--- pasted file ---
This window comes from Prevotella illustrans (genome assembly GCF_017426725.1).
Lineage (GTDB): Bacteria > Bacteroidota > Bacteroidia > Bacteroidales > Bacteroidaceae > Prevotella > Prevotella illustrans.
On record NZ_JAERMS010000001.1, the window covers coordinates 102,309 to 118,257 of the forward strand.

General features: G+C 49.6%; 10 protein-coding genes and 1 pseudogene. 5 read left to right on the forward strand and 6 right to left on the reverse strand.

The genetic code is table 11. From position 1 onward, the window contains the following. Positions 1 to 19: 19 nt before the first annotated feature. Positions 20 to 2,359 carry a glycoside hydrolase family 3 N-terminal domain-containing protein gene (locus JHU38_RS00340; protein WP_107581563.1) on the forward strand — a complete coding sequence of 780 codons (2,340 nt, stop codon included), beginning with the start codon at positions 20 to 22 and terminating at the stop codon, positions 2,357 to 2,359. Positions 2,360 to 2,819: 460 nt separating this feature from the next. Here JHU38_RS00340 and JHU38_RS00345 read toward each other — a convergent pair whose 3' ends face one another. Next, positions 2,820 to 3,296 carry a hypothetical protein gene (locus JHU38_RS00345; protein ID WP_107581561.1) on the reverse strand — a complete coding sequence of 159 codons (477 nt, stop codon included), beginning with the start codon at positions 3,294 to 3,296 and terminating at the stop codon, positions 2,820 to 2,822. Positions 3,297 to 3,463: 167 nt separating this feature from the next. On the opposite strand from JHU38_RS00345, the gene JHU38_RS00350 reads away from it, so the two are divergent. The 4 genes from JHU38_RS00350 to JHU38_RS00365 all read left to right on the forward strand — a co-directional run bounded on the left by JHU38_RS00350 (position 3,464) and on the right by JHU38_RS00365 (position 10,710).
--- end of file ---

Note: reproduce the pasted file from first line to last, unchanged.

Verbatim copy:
This window comes from Prevotella illustrans (genome assembly GCF_017426725.1).
Lineage (GTDB): Bacteria > Bacteroidota > Bacteroidia > Bacteroidales > Bacteroidaceae > Prevotella > Prevotella illustrans.
On record NZ_JAERMS010000001.1, the window covers coordinates 102,309 to 118,257 of the forward strand.

General features: G+C 49.6%; 10 protein-coding genes and 1 pseudogene. 5 read left to right on the forward strand and 6 right to left on the reverse strand.

The genetic code is table 11. From position 1 onward, the window contains the following. Positions 1 to 19: 19 nt before the first annotated feature. Positions 20 to 2,359 carry a glycoside hydrolase family 3 N-terminal domain-containing protein gene (locus JHU38_RS00340; protein WP_107581563.1) on the forward strand — a complete coding sequence of 780 codons (2,340 nt, stop codon included), beginning with the start codon at positions 20 to 22 and terminating at the stop codon, positions 2,357 to 2,359. Positions 2,360 to 2,819: 460 nt separating this feature from the next. Here JHU38_RS00340 and JHU38_RS00345 read toward each other — a convergent pair whose 3' ends face one another. Next, positions 2,820 to 3,296 carry a hypothetical protein gene (locus JHU38_RS00345; protein ID WP_107581561.1) on the reverse strand — a complete coding sequence of 159 codons (477 nt, stop codon included), beginning with the start codon at positions 3,294 to 3,296 and terminating at the stop codon, positions 2,820 to 2,822. Positions 3,297 to 3,463: 167 nt separating this feature from the next. On the opposite strand from JHU38_RS00345, the gene JHU38_RS00350 reads away from it, so the two are divergent. The 4 genes from JHU38_RS00350 to JHU38_RS00365 all read left to right on the forward strand — a co-directional run bounded on the left by JHU38_RS00350 (position 3,464) and on the right by JHU38_RS00365 (position 10,710).